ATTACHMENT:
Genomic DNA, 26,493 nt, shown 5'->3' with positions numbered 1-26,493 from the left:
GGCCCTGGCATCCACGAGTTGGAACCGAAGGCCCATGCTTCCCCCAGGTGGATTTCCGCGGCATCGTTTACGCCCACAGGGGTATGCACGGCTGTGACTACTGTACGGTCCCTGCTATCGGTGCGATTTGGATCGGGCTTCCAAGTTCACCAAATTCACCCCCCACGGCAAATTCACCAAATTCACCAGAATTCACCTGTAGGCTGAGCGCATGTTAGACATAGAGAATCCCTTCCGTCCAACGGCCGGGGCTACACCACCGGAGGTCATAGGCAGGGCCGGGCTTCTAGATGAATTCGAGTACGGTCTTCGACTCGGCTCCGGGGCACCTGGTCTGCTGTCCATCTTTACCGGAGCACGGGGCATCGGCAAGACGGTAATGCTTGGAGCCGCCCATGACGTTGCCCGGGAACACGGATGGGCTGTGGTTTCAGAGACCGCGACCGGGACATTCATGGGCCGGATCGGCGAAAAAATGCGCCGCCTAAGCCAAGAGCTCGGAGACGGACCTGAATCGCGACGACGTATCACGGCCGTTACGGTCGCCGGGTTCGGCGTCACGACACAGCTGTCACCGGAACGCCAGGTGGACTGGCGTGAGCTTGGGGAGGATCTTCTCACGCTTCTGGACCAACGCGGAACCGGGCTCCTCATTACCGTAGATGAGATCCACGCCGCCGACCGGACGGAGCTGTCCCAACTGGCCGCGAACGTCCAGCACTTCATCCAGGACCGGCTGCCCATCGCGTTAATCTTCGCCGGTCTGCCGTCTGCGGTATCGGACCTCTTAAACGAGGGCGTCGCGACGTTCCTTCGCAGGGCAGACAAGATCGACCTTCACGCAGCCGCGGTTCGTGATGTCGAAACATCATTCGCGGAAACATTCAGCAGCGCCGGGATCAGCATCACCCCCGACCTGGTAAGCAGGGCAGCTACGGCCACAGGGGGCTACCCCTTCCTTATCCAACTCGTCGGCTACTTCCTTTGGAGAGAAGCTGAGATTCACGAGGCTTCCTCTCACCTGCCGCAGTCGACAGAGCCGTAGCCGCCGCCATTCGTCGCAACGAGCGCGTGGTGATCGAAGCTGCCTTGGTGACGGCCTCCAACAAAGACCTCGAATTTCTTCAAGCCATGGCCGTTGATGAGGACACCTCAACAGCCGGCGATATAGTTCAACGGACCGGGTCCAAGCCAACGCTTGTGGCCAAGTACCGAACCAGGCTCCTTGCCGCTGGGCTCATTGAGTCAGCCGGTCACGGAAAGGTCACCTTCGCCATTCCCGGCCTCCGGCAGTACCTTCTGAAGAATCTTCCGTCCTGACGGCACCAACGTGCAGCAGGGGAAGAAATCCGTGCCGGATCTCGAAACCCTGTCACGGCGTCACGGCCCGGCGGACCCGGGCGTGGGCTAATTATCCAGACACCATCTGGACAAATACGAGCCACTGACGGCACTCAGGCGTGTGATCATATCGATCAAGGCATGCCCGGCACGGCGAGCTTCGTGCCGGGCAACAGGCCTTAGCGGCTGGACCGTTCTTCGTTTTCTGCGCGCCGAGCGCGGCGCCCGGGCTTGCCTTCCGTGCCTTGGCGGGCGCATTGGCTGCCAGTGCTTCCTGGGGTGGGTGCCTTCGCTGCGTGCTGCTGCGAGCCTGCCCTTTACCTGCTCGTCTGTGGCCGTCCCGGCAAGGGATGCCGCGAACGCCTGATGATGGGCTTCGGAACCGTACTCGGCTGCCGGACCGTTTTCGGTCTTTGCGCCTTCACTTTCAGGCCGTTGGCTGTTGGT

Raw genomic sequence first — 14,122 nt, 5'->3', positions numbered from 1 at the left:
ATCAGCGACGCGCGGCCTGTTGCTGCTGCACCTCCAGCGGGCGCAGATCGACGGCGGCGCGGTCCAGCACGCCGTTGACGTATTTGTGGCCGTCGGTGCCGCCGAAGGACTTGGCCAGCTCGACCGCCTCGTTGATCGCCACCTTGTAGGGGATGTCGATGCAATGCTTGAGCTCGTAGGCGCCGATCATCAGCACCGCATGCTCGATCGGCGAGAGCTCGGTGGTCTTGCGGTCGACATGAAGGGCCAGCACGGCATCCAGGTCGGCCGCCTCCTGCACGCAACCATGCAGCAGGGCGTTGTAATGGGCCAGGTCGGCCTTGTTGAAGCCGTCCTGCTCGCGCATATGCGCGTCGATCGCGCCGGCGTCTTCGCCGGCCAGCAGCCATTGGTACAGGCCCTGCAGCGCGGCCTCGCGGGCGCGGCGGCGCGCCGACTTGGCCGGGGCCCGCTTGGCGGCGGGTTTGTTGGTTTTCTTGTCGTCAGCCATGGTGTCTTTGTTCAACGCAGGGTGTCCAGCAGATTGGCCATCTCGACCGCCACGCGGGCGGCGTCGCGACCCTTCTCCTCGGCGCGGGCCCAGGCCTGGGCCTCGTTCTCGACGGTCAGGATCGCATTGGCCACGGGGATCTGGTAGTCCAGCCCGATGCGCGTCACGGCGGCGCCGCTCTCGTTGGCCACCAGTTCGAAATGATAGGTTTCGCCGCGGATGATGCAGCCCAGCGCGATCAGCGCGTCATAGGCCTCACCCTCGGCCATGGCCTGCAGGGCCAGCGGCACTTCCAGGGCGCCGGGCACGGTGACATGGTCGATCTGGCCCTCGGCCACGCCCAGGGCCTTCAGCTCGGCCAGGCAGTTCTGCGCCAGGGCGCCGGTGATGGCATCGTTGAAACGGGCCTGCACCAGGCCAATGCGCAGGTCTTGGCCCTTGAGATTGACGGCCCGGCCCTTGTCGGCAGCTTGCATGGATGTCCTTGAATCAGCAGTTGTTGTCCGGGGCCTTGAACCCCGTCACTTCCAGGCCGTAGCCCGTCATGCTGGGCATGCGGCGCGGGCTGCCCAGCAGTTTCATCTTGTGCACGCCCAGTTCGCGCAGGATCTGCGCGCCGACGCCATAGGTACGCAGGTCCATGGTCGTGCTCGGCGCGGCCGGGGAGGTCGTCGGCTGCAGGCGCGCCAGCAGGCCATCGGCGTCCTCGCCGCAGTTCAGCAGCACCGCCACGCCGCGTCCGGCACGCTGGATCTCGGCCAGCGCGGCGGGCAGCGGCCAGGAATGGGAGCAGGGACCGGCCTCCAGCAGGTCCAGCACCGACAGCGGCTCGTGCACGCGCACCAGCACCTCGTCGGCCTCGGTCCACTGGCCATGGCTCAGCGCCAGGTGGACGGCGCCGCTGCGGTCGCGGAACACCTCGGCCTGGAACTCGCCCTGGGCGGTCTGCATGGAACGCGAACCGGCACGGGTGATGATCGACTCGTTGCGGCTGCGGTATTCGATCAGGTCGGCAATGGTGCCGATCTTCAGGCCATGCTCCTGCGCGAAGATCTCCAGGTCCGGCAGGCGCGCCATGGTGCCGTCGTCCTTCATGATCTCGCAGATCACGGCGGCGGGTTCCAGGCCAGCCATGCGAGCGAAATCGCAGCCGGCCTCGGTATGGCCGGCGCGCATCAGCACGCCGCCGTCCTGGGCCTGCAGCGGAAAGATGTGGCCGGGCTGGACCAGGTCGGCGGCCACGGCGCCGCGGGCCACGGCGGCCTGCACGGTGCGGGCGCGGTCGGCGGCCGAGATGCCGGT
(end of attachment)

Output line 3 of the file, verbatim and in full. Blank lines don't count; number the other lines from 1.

Raw genomic sequence first — 14,122 nt, 5'->3', positions numbered from 1 at the left: